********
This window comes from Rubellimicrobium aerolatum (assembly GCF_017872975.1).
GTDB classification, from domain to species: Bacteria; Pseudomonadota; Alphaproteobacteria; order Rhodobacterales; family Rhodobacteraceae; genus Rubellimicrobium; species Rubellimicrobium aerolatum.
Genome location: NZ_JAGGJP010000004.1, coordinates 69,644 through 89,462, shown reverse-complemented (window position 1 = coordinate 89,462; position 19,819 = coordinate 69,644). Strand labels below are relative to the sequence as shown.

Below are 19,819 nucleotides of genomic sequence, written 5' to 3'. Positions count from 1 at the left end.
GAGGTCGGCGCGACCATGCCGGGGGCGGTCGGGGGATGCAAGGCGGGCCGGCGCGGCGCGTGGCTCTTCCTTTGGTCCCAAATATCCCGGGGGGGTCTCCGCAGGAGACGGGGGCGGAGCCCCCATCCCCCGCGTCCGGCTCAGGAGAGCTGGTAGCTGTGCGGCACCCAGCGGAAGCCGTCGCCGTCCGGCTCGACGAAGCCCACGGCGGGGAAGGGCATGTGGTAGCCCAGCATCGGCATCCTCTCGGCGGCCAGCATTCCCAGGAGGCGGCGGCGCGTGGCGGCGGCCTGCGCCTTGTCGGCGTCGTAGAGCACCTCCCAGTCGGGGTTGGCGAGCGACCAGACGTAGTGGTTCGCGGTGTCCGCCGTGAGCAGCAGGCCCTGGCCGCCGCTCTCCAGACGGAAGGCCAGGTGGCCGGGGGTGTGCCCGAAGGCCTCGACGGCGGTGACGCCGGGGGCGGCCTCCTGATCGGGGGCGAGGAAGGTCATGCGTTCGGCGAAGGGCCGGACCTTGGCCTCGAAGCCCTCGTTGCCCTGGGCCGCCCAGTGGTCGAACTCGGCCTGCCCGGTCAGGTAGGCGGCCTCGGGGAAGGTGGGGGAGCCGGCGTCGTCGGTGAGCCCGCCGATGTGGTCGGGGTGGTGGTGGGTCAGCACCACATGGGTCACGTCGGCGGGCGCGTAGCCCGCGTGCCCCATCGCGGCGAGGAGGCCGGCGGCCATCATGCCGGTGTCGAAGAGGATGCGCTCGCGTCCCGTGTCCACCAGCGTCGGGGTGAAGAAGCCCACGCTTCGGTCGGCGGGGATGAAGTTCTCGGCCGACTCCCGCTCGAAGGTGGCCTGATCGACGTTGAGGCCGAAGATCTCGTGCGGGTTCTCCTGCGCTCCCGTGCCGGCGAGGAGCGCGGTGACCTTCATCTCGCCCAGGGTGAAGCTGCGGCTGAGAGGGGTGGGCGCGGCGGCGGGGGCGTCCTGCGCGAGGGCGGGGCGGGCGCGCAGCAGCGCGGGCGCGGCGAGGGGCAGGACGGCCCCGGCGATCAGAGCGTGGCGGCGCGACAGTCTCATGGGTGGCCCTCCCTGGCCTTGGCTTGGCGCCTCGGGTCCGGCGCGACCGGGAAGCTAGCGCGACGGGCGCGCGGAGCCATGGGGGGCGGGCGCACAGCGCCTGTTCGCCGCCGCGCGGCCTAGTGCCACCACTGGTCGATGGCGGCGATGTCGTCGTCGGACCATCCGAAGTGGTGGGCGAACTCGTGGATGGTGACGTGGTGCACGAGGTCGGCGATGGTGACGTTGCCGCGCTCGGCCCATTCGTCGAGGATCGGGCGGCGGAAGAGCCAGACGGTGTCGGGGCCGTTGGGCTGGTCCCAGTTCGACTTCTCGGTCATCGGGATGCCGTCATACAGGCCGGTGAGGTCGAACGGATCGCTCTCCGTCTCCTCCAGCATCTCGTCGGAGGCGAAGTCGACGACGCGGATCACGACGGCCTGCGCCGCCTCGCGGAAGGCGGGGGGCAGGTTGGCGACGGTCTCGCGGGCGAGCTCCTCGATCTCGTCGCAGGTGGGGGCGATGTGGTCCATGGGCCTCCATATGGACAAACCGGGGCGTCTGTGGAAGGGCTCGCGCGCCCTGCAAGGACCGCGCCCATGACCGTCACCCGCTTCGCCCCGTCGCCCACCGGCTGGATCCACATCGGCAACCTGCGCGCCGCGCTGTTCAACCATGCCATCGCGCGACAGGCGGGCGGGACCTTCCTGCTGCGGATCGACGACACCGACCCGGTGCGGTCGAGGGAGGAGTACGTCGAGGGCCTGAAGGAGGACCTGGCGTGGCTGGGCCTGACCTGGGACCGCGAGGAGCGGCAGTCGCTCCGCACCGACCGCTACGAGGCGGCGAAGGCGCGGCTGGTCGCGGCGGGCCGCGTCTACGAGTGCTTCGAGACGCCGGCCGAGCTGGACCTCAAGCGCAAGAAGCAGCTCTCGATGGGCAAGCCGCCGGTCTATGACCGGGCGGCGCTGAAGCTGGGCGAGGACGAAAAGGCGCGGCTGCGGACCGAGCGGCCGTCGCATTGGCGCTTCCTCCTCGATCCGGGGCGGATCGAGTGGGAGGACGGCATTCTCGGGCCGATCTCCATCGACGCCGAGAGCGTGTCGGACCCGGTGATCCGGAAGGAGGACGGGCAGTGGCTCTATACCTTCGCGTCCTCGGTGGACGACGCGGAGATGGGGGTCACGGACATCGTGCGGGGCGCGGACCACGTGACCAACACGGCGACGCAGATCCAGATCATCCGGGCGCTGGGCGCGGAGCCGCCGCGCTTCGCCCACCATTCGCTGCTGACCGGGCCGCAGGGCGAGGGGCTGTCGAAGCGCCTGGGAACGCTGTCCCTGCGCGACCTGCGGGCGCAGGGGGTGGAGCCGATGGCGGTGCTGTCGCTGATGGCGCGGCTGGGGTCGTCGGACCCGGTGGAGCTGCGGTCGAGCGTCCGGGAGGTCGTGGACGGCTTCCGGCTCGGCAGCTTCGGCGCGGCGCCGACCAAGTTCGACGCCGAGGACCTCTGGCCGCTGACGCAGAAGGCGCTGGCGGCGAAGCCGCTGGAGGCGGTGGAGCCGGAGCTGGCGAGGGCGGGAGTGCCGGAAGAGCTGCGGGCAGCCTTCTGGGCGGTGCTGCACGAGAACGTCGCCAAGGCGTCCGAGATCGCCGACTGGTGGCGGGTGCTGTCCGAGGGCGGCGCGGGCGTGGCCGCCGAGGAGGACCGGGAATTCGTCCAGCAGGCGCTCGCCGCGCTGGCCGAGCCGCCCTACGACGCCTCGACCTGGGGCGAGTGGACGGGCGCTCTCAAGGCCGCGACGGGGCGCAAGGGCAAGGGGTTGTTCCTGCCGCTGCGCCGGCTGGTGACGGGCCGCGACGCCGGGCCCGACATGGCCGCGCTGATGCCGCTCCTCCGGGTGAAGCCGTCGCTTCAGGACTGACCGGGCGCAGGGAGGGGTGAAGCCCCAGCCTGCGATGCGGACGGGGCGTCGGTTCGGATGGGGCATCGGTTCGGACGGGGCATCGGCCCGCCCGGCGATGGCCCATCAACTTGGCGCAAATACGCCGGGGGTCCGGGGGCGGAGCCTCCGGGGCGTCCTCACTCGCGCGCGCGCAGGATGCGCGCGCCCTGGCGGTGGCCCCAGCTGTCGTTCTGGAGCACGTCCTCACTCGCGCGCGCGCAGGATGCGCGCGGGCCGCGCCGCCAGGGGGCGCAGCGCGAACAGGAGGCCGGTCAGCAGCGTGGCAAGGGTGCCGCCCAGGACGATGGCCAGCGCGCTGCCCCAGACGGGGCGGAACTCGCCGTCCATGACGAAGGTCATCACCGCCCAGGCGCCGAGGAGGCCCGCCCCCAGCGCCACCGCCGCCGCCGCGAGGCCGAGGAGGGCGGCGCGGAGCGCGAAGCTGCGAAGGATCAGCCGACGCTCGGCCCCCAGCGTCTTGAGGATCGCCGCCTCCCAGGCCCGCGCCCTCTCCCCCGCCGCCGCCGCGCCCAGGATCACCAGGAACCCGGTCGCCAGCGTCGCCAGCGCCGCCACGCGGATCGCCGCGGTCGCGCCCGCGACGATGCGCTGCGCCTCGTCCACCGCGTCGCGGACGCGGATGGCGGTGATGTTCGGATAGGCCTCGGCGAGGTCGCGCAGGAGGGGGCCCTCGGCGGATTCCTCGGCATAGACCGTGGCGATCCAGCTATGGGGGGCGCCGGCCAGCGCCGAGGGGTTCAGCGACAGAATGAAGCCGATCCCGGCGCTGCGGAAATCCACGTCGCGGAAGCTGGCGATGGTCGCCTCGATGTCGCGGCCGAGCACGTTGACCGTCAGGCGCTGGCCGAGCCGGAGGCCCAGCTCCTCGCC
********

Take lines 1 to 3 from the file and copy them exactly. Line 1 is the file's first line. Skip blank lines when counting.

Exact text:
This window comes from Rubellimicrobium aerolatum (assembly GCF_017872975.1).
GTDB classification, from domain to species: Bacteria; Pseudomonadota; Alphaproteobacteria; order Rhodobacterales; family Rhodobacteraceae; genus Rubellimicrobium; species Rubellimicrobium aerolatum.
Genome location: NZ_JAGGJP010000004.1, coordinates 69,644 through 89,462, shown reverse-complemented (window position 1 = coordinate 89,462; position 19,819 = coordinate 69,644). Strand labels below are relative to the sequence as shown.